I’m just going to keep loving them well and collecting my vintage glass, which I’ll pass onto them someday. Bess will probably sell it all to buy hashbrowns. 

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Five Minute Friday | Define

“How would you describe yourself as a Mom?” 

“An incompetent loser.” 

That’s what I wanted to answer. 

Instead, I said something along the lines of, “I’m a stay-at-home mom. I was in drug-free labor for almost 20 hours before an emergency c-section. I’m a breastfeeding mom. A baby food-making mom. He doesn’t watch TV. We plan on homeschooling him. Probably starting kindergarten early, in one of those co-ops where he’ll learn Latin.”

I know there was more in my rambling answer. Can’t recall all of it right now. 

I don’t know what she was actually expecting me to say, but I’m sure my checklist made no sense. 

I had learned early on in the Mom Community to define myself by choices. These topics filled magazines, blogs, and Facebook forums. Birth, sleeping, feeding, free time. Everyone had an opinion. And it stressed me out. 

I was a new mom, with a fantastic support system, but I thought everyone was doing this mom thing better than I was. Graham was a difficult baby. Sleep eluded us. He was a frequent cluster nurser. He was strong-willed. I spent his first 8 months of life trying to figure out what I had done wrong. 

I hadn’t done anything wrong. Except the part where I was trying to control another human with his own desires. I hadn’t yet learned the difference between control and guidance. Breaking versus molding. 

In that moment, I tried to define my motherhood by some choices I had made. And decisions we would make years down the road. Trying to fit into a strange box of motherhood. 

It’s comical how experience changes you. How other kids change you. I spent a few years talking about homeschooling Graham early. Then we started him at the normal time. We didn’t join a co-op. He knows zero Latin. My kids watch lots of TV. Adelaide goes to public school. My girls ate homemade baby food, those pouch things, and jarred food. I’m about to have my 4th and final c-section. 

What would my answer be now? 

“I’m a mom of 6 kids, with 4 surviving. I’m learning to enjoy all these different seasons, including the really hard ones. I’m taking this thing one day at a time. Past that, I have no idea.”

And that’s okay. 


Time’s up. Join me at katemotaung.com with your own five minutes of raw and unedited writing. 

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Moving Upstairs

I got up early on Sunday. Really just decided not to hit snooze on my phone. Getting up on that first alarm is usually reserved for holidays and anytime our LifeGroup is having a brunch. But I was wide awake at that alarm. Because I was already crying in bed.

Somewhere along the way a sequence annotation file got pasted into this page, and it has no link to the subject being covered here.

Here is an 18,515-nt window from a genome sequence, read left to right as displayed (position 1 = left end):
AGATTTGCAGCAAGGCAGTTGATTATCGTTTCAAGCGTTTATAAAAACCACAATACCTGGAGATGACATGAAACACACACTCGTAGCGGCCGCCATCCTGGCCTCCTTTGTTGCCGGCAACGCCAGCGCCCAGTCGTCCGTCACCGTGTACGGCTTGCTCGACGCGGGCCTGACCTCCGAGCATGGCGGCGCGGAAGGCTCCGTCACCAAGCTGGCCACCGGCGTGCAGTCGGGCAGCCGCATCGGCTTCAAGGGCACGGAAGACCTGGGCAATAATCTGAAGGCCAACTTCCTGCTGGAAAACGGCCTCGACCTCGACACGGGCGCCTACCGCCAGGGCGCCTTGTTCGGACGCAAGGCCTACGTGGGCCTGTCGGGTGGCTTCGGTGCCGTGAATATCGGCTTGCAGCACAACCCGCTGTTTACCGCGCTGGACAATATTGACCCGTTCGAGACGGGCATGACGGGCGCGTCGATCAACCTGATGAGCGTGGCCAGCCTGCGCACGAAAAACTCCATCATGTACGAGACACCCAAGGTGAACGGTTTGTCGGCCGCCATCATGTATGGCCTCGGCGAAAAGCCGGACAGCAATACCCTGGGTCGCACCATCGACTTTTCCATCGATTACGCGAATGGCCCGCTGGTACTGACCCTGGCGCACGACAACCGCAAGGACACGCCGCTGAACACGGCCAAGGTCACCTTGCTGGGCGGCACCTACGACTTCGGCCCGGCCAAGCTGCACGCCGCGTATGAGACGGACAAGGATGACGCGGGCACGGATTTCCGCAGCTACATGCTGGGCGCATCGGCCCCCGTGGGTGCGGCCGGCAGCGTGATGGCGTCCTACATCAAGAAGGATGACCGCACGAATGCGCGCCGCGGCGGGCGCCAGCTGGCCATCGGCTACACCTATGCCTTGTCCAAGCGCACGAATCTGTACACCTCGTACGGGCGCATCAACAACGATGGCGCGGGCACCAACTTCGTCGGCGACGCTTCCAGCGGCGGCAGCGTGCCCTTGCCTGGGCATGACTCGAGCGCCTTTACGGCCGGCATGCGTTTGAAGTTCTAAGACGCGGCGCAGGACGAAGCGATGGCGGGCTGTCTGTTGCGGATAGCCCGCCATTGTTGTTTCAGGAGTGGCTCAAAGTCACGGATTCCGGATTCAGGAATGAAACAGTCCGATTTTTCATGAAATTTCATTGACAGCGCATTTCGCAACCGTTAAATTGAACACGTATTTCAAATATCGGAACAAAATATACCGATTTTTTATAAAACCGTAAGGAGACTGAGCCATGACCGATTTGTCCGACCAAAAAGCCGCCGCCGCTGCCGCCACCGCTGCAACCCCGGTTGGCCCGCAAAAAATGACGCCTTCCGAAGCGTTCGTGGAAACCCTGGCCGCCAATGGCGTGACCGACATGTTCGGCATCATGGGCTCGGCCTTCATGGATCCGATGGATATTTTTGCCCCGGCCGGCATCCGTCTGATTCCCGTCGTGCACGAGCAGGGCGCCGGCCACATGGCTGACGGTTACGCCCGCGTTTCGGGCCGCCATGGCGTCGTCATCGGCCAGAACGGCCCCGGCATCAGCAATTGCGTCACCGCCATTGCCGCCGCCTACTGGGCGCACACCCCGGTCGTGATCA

It was Promotion Sunday. I thought. I wasn’t positive, but I knew it was either the first Sunday in August or the second. There had been signs up for months, but I had forgotten to write it down.

We were out the door early and on time to church, which rarely happens. Not for a lack of trying. More because someone poops in a diaper as we’re piling into the van. Or a 5-year-old decides his shoes feel weird. Every single pair. Or I realize I haven’t brushed my teeth (or hair) or applied deodorant (or pants) as we are reaching for keys.

But we were early, and it was Promotion Sunday. And I realized we couldn’t promote Bess, because I had forgotten to separate their diaper bags and coolers. So we put Bess and Adelaide in their regular class. But their teachers weren’t there. They had subs. And I was faced with my most hated mom task: describing Adelaide to a stranger in two minutes flat.

“This is Adelaide. She’s almost four. She has several disabilities. She can crawl and walk around objects on her knees. She can’t stand or walk. She sometimes falls. She will put everything in her mouth and choke. She has two bottles. One for now, and one for later. She can eat Cheerios, but you need to feed them to her one or two at a time. Don’t put little babies near her. She will unintentionally crush them. She is 36 pounds. She needs a diaper change every 90 minutes. She is nonverbal, but she will sign for milk. Like this. It looks like you’re milking a cow. She will scream and cry for everything else. She will fall asleep on the floor if she gets too overwhelmed. She doesn’t really play with toys or other kids. She has seizures, but hasn’t had one in several months. We will be in Room +++ if you need us.”

Deer in the headlights. I left my complex child with strangers who weren’t blinking. I had seen them in the older classes before, but Adelaide was new to them. Bess’ allergies were a cakewalk after that little soliloquy. I nervously walked away.

Then I saw all the other kids from the class Adelaide was supposed to be in. They had all moved upstairs. She was now the oldest and biggest child in her hallway. And I started crying.

I walked into LifeGroup late. Tears wiped away. I wasn’t caring at all for the lesson. I was thinking about my daughter. I knew she was safe. But was she scared? Did she realize these were different people?

The question for group discussion: how is God moving in your life?